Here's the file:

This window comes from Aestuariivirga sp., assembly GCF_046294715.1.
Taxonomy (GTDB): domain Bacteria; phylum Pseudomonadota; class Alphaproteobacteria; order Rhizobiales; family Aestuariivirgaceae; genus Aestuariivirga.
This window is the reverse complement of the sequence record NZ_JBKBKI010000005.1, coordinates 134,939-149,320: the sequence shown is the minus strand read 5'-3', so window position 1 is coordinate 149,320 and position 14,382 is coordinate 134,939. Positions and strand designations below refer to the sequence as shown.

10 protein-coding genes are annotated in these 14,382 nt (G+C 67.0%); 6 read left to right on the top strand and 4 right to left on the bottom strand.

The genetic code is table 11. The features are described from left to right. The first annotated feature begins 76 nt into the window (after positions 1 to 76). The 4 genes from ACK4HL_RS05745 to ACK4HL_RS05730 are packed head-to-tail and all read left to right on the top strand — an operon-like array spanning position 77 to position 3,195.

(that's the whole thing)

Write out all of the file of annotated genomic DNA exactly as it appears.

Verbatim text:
This window comes from Aestuariivirga sp., assembly GCF_046294715.1.
Taxonomy (GTDB): domain Bacteria; phylum Pseudomonadota; class Alphaproteobacteria; order Rhizobiales; family Aestuariivirgaceae; genus Aestuariivirga.
This window is the reverse complement of the sequence record NZ_JBKBKI010000005.1, coordinates 134,939-149,320: the sequence shown is the minus strand read 5'-3', so window position 1 is coordinate 149,320 and position 14,382 is coordinate 134,939. Positions and strand designations below refer to the sequence as shown.

10 protein-coding genes are annotated in these 14,382 nt (G+C 67.0%); 6 read left to right on the top strand and 4 right to left on the bottom strand.

The genetic code is table 11. The features are described from left to right. The first annotated feature begins 76 nt into the window (after positions 1 to 76). The 4 genes from ACK4HL_RS05745 to ACK4HL_RS05730 are packed head-to-tail and all read left to right on the top strand — an operon-like array spanning position 77 to position 3,195.